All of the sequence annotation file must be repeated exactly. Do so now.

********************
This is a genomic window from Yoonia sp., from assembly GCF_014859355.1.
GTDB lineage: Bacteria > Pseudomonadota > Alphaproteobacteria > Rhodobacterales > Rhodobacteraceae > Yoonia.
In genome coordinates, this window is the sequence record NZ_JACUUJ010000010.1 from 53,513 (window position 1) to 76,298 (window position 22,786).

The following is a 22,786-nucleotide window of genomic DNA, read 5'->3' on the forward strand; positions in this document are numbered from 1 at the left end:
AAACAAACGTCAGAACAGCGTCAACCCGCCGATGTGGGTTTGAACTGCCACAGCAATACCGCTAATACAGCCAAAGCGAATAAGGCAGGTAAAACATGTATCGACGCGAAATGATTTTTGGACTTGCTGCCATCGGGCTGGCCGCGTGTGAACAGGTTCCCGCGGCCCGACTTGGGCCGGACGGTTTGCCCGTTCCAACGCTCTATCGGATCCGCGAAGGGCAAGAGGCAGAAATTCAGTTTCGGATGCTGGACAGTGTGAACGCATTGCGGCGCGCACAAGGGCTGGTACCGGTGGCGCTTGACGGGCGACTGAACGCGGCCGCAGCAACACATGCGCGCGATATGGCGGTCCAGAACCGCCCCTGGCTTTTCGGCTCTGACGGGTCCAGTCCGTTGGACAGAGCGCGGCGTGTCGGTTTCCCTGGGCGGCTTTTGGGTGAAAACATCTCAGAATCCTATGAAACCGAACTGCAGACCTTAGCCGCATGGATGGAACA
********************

This is a genomic window from Yoonia sp., from assembly GCF_014859355.1.
GTDB lineage: Bacteria > Pseudomonadota > Alphaproteobacteria > Rhodobacterales > Rhodobacteraceae > Yoonia.
In genome coordinates, this window is the sequence record NZ_JACUUJ010000010.1 from 53,513 (window position 1) to 76,298 (window position 22,786).

The following is a 22,786-nucleotide window of genomic DNA, read 5'->3' on the forward strand; positions in this document are numbered from 1 at the left end:
AAACAAACGTCAGAACAGCGTCAACCCGCCGATGTGGGTTTGAACTGCCACAGCAATACCGCTAATACAGCCAAAGCGAATAAGGCAGGTAAAACATGTATCGACGCGAAATGATTTTTGGACTTGCTGCCATCGGGCTGGCCGCGTGTGAACAGGTTCCCGCGGCCCGACTTGGGCCGGACGGTTTGCCCGTTCCAACGCTCTATCGGATCCGCGAAGGGCAAGAGGCAGAAATTCAGTTTCGGATGCTGGACAGTGTGAACGCATTGCGGCGCGCACAAGGGCTGGTACCGGTGGCGCTTGACGGGCGACTGAACGCGGCCGCAGCAACACATGCGCGCGATATGGCGGTCCAGAACCGCCCCTGGCTTTTCGGCTCTGACGGGTCCAGTCCGTTGGACAGAGCGCGGCGTGTCGGTTTCCCTGGGCGGCTTTTGGGTGAAAACATCTCAGAATCCTATGAAACCGAACTGCAGACCTTAGCCGCATGGATGGAACA